@Ooker : yes, it is a caricature, keeping enough relevant features to make it useful for the discussion of a particular aspect of the phenomenon, while keeping the model tractable enough to make a detailed analysis possible.
Dec
5
comment What is the difference between toy models and normal models?
@Ooker: the point of the Ising model is certainly not to provide quantitative information (even in a limit), but rather to provide a rather simple, yet very rich model in which a great variety of fundamental issues can be investigated. As a matter of fact, it does model adequatly a number of systems, but that's far from its main purpose. Universality also guarantees that it does provide a good description of the critical behavior of a wide class of (real) systems.
Dec
4
comment Extending the ergodic theorem to non-equilibrium systems
I am not at all an expert in these topics, but you might have a look at the book Mathematical Theory of Nonequilibrium Steady States, Lecture Notes in Mathematics, Volume 1833, 2004, and references therein. If you want something shorter, maybe look at this review by Ruelle.
Dec
4
comment Extending the ergodic theorem to non-equilibrium systems
@JánLalinský : I think that he's interested in "open" Hamiltonian systems, for which Liouville's theorem indeed does not hold.
Nov
28
comment Minimization of energy for non-equilibrium systems at steady state (NESS)?
No, it's not "a matter of definition", except if you wish for every physicist to use its own set of definitions for everything... There is a very clear definition of equilibrium systems, to which NESS do not belong: equilibrium systems are systems with time-invariant statistical properties and no macroscopic flow of matter or energy. The distinction is not gratuitous: the formalism of equilibrium statistical physics does not apply to NESS (and the same is true of equilibrium thermodynamics).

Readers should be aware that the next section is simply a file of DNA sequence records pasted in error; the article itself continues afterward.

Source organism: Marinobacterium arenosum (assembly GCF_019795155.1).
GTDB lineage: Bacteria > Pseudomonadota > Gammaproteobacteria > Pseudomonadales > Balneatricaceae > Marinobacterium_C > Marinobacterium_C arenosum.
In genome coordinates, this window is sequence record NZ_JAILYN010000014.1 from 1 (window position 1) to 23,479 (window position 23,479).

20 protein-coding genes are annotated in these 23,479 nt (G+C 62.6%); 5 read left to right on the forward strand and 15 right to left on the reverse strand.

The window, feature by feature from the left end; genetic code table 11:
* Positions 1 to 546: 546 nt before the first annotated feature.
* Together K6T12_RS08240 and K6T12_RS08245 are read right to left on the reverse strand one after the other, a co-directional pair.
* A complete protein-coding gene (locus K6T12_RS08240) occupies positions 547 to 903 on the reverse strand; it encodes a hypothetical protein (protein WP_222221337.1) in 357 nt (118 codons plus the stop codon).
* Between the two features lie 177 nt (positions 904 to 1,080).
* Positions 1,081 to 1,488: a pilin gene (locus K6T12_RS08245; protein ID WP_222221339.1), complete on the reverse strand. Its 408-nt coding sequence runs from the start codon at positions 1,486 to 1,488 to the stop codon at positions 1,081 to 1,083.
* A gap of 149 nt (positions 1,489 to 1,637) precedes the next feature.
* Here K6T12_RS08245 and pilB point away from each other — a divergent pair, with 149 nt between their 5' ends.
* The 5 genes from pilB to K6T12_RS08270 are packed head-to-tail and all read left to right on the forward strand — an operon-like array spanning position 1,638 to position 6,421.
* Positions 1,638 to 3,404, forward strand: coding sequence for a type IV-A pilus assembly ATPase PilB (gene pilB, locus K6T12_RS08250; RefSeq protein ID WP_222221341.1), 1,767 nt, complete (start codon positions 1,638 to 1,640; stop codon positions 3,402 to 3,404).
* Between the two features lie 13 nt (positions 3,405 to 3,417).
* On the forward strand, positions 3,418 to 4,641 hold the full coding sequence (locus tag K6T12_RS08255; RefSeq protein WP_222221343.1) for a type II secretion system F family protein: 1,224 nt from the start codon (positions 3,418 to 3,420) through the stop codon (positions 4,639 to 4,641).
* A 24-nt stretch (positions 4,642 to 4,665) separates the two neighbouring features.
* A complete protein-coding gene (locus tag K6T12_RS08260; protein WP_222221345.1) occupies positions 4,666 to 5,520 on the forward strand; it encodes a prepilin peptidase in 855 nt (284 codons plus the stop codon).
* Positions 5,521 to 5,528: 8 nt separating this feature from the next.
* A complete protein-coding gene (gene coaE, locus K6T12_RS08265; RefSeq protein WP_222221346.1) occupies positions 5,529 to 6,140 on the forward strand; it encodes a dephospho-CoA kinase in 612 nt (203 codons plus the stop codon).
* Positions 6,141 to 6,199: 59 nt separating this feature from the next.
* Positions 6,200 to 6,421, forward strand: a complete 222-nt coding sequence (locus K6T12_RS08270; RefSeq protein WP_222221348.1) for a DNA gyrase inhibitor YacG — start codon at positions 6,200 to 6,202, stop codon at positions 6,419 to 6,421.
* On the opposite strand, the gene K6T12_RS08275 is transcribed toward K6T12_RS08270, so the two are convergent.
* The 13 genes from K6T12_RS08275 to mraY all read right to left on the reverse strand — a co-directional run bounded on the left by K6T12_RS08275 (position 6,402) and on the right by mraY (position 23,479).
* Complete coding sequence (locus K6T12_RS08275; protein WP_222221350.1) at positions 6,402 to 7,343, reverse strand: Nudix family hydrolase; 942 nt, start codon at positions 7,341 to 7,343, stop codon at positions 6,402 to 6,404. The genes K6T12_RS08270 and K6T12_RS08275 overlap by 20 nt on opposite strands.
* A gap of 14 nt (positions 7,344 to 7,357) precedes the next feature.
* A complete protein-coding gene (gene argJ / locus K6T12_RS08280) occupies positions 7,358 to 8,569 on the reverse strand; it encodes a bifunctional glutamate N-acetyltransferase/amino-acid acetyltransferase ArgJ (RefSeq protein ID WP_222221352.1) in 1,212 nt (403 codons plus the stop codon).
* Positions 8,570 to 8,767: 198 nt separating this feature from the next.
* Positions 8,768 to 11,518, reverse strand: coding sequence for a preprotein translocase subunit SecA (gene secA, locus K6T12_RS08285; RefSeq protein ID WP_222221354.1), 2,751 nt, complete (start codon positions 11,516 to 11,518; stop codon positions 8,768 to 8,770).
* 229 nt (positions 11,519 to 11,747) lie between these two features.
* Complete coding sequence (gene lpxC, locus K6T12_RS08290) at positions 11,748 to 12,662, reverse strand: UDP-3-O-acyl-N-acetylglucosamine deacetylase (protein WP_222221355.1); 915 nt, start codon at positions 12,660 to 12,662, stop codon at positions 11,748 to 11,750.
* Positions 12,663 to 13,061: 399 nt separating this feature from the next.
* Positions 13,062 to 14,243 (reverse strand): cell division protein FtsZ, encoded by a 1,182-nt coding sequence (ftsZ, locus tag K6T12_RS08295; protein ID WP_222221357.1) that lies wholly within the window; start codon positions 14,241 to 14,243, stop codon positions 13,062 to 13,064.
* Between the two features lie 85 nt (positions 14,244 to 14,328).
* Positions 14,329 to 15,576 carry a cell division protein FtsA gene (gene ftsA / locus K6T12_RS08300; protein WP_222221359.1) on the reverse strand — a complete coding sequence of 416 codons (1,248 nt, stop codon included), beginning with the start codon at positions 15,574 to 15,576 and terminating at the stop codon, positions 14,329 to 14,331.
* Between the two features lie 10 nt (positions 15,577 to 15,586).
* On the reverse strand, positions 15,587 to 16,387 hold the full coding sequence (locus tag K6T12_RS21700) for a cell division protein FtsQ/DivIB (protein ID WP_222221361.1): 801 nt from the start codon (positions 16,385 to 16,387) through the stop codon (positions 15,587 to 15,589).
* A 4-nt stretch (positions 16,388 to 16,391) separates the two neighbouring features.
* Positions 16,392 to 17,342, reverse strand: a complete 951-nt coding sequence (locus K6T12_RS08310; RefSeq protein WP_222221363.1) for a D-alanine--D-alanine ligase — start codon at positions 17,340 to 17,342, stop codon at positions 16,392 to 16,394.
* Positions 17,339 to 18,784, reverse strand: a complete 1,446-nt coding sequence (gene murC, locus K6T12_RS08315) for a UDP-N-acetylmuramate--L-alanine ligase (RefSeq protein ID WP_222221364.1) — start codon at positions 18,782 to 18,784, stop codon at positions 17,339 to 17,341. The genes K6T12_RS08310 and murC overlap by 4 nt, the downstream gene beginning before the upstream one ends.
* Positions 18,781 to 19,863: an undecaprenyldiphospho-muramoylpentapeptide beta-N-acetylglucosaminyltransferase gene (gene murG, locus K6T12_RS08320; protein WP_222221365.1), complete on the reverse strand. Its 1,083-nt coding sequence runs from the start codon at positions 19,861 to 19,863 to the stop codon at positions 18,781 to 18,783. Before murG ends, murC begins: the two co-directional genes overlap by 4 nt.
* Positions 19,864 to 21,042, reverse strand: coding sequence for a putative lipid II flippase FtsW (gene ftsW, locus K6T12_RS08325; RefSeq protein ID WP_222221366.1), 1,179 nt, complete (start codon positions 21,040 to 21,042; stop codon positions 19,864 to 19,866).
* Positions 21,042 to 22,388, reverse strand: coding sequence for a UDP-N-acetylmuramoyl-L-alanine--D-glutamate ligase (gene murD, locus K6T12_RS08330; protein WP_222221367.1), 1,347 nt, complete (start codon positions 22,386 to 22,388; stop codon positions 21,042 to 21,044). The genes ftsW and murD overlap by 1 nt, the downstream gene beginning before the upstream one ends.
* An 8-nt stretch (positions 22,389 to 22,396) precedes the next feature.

Nov
27
comment Minimization of energy for non-equilibrium systems at steady state (NESS)?
Yes, and @David, note that a lot of work has been done specifically for the type of stochastic dynamics that you seem to have in mind; see, e.g., this paper and papers citing the latter.
Nov
27
comment Minimization of energy for non-equilibrium systems at steady state (NESS)?
This is incorrect. There are of course nonequilibrium steady states (and these are studied so much that they have gained their own acronym: NESS). At equilibrium, there are no fluxes, no dissipation. In NESS, the system is submitted to a constant driving force (e.g., it is put in contact with two infinite reservoirs at different temperatures, or different chemical potentials, etc), which will induce fluxes in the system. What characterizes NESS among nonequilibrium states is that their statistical properties are time-invariant.
Nov
22
comment Can entropy be regarded as energy dispersal?
I agree that this is rubbish as a fundamental definition of entropy. Maybe it's useful to some people as a mental image of entropy, but it certainly has no general validity (except if you are ready to reinterpret in looser and looser ways the notions of energy and of dispersion, in order to suit each counterexample). Entropy is not a measure of disorder, nor is it a measure of energy dispersal. It has precise, general definitions both in Thermodynamics and in Statistical Physics. The latter may not be easy for students to grasp, but that does not mean that one should get rid of them...
Nov
19
revised What are alternative ways to think about transfer matrix as used in Ising model?
Added some (hopefully helpful) remarks. Simplified a bit the exposition (assuming the eigenvectors to be normalized).